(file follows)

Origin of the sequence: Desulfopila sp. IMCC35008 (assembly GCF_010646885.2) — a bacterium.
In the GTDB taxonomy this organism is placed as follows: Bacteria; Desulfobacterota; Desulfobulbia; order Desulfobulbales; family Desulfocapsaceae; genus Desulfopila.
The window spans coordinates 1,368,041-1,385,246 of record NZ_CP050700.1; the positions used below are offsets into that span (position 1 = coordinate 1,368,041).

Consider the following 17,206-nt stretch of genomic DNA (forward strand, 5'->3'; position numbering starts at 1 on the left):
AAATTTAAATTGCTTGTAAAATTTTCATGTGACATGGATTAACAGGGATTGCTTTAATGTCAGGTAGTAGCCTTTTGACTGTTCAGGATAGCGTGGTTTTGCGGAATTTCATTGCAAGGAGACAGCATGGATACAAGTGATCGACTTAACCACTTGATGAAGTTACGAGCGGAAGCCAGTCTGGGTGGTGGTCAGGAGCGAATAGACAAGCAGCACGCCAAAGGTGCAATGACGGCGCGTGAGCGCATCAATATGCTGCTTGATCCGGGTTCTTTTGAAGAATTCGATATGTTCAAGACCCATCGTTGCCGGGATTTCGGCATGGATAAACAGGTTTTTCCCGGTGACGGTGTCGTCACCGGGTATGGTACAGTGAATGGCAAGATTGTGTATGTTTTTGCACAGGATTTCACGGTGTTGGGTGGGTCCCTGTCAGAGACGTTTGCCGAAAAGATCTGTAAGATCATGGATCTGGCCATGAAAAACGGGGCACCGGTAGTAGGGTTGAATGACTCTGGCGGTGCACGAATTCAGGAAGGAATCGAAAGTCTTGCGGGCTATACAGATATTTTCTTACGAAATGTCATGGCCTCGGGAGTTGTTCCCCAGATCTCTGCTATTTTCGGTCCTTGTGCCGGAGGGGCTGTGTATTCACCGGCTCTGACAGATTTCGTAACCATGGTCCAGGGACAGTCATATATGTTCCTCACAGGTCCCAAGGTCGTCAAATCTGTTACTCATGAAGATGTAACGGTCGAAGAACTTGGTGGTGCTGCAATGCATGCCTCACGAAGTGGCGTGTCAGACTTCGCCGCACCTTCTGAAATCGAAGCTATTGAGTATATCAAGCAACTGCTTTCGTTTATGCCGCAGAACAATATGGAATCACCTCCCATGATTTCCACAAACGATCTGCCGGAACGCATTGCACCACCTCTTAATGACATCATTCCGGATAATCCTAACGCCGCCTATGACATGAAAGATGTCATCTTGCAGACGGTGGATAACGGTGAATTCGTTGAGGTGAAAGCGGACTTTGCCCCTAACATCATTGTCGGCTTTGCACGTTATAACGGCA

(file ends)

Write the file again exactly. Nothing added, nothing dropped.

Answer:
Origin of the sequence: Desulfopila sp. IMCC35008 (assembly GCF_010646885.2) — a bacterium.
In the GTDB taxonomy this organism is placed as follows: Bacteria; Desulfobacterota; Desulfobulbia; order Desulfobulbales; family Desulfocapsaceae; genus Desulfopila.
The window spans coordinates 1,368,041-1,385,246 of record NZ_CP050700.1; the positions used below are offsets into that span (position 1 = coordinate 1,368,041).

Consider the following 17,206-nt stretch of genomic DNA (forward strand, 5'->3'; position numbering starts at 1 on the left):
AAATTTAAATTGCTTGTAAAATTTTCATGTGACATGGATTAACAGGGATTGCTTTAATGTCAGGTAGTAGCCTTTTGACTGTTCAGGATAGCGTGGTTTTGCGGAATTTCATTGCAAGGAGACAGCATGGATACAAGTGATCGACTTAACCACTTGATGAAGTTACGAGCGGAAGCCAGTCTGGGTGGTGGTCAGGAGCGAATAGACAAGCAGCACGCCAAAGGTGCAATGACGGCGCGTGAGCGCATCAATATGCTGCTTGATCCGGGTTCTTTTGAAGAATTCGATATGTTCAAGACCCATCGTTGCCGGGATTTCGGCATGGATAAACAGGTTTTTCCCGGTGACGGTGTCGTCACCGGGTATGGTACAGTGAATGGCAAGATTGTGTATGTTTTTGCACAGGATTTCACGGTGTTGGGTGGGTCCCTGTCAGAGACGTTTGCCGAAAAGATCTGTAAGATCATGGATCTGGCCATGAAAAACGGGGCACCGGTAGTAGGGTTGAATGACTCTGGCGGTGCACGAATTCAGGAAGGAATCGAAAGTCTTGCGGGCTATACAGATATTTTCTTACGAAATGTCATGGCCTCGGGAGTTGTTCCCCAGATCTCTGCTATTTTCGGTCCTTGTGCCGGAGGGGCTGTGTATTCACCGGCTCTGACAGATTTCGTAACCATGGTCCAGGGACAGTCATATATGTTCCTCACAGGTCCCAAGGTCGTCAAATCTGTTACTCATGAAGATGTAACGGTCGAAGAACTTGGTGGTGCTGCAATGCATGCCTCACGAAGTGGCGTGTCAGACTTCGCCGCACCTTCTGAAATCGAAGCTATTGAGTATATCAAGCAACTGCTTTCGTTTATGCCGCAGAACAATATGGAATCACCTCCCATGATTTCCACAAACGATCTGCCGGAACGCATTGCACCACCTCTTAATGACATCATTCCGGATAATCCTAACGCCGCCTATGACATGAAAGATGTCATCTTGCAGACGGTGGATAACGGTGAATTCGTTGAGGTGAAAGCGGACTTTGCCCCTAACATCATTGTCGGCTTTGCACGTTATAACGGCA